IN THE NEWS: Global News - Advocates rally in support of abortion rights in Vancouver

IN THE NEWS: Global News - Advocates rally in support of abortion rights in Vancouver

Vancouver-Mount Pleasant NDP MP Jenny Kwan also addressed the crowd.
She told Global News that while what is happening in the U.S. is “horrifying,” Canadians should remain focused on the right to access safe abortion here.
“While it is true that abortion is legal here in Canada, the reality is that many communities do not have access to abortion services, and sexual health services for the LGBTQ2+ community, for the trans community is also not available if you happen to live in a remote community, in a rural community,” she said.
Kwan argued the Liberal government is not doing enough to ensure abortion services are available to Canadians everywhere, pointing to the battle in New Brunswick over Clinic 554.
New Brunswick’s provincial government refuses to fund abortions at the clinic, the only facility in the province providing surgical abortions outside of a hospital.  In response, the federal government withheld some health transfers to the province, but the clinic’s operator was forced scale back services.
IN THE NEWS: CTV - The day after the deal: MPs voice their views on the Liberal-NDP agreement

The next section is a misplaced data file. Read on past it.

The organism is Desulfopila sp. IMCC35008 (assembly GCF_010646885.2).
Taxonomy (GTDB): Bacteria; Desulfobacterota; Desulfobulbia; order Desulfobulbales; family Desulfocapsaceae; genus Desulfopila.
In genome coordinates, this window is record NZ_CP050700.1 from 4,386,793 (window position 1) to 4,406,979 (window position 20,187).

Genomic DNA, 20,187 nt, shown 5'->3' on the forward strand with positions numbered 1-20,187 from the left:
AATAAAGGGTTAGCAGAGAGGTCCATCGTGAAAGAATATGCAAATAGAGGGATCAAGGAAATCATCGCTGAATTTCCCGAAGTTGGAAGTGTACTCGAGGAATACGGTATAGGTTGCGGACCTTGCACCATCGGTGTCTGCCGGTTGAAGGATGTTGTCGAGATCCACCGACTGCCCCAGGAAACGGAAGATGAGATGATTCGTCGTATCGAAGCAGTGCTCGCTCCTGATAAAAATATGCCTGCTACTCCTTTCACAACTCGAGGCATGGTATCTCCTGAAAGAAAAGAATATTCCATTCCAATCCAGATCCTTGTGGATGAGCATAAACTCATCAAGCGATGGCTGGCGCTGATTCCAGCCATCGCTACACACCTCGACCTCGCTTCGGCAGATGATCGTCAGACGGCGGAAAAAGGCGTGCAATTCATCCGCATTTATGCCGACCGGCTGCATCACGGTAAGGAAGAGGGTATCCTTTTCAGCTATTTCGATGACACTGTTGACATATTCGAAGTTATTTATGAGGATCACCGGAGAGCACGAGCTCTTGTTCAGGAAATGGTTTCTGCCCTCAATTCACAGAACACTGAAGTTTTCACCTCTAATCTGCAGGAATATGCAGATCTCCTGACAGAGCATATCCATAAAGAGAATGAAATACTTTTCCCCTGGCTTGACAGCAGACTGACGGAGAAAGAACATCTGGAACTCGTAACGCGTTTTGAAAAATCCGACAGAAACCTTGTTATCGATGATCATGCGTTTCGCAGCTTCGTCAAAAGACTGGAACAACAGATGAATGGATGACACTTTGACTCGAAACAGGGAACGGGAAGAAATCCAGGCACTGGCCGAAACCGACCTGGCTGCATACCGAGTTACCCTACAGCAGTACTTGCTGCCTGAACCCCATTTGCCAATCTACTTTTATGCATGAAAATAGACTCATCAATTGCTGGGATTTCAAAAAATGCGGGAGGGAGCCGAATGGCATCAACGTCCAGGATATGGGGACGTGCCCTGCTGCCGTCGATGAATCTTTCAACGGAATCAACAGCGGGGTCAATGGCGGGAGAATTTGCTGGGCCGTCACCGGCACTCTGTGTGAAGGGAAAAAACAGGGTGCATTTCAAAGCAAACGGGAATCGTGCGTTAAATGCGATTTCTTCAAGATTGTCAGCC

IN THE NEWS: CTV - The day after the deal: MPs voice their views on the Liberal-NDP agreement

NDP MP Jenny Kwan said that while the deal doesn’t include all of the policies the NDP want progress on, “it is about getting as much as we can for the people who need the supports and services,” and she and others will continue to fight for more.

“That’s what this agreement is about, getting as much as we can,” Kwan said. “Imagine—if 25 New Democrats can get us this far—what a majority New Democrat government can do.”

NEWS: CBC - How the Liberal-NDP agreement will work and what it  might mean for Canadians

NEWS: CBC - How the Liberal-NDP agreement will work and what it might mean for Canadians

The "supply-and-confidence" agreement struck between the governing Liberals and the opposition New Democrats could affect the kind of legislation Canadians can expect to see pass through Parliament between now and 2025.

According to the deal, those key policy areas are climate change, health care spending, reconciliation with Indigenous peoples, economic growth and efforts to make life more affordable.

IN THE NEWS: Global News West Block - Opposition MPs say Auditor General report highlights failures of border safety measures

IN THE NEWS: Global News West Block - Opposition MPs say Auditor General report highlights failures of border safety measures

The Auditor General found the Public Health Agency of Canada does not know whether 75 per cent of air arrivals followed quarantine rules in early 2021. ‘The West Block’ guest host Abigail Bimman is joined by Conservative MP Melissa Lantsman and NDP MP Jenny Kwan to discuss the government’s response and reinstated travel rules due to the Omicron variant.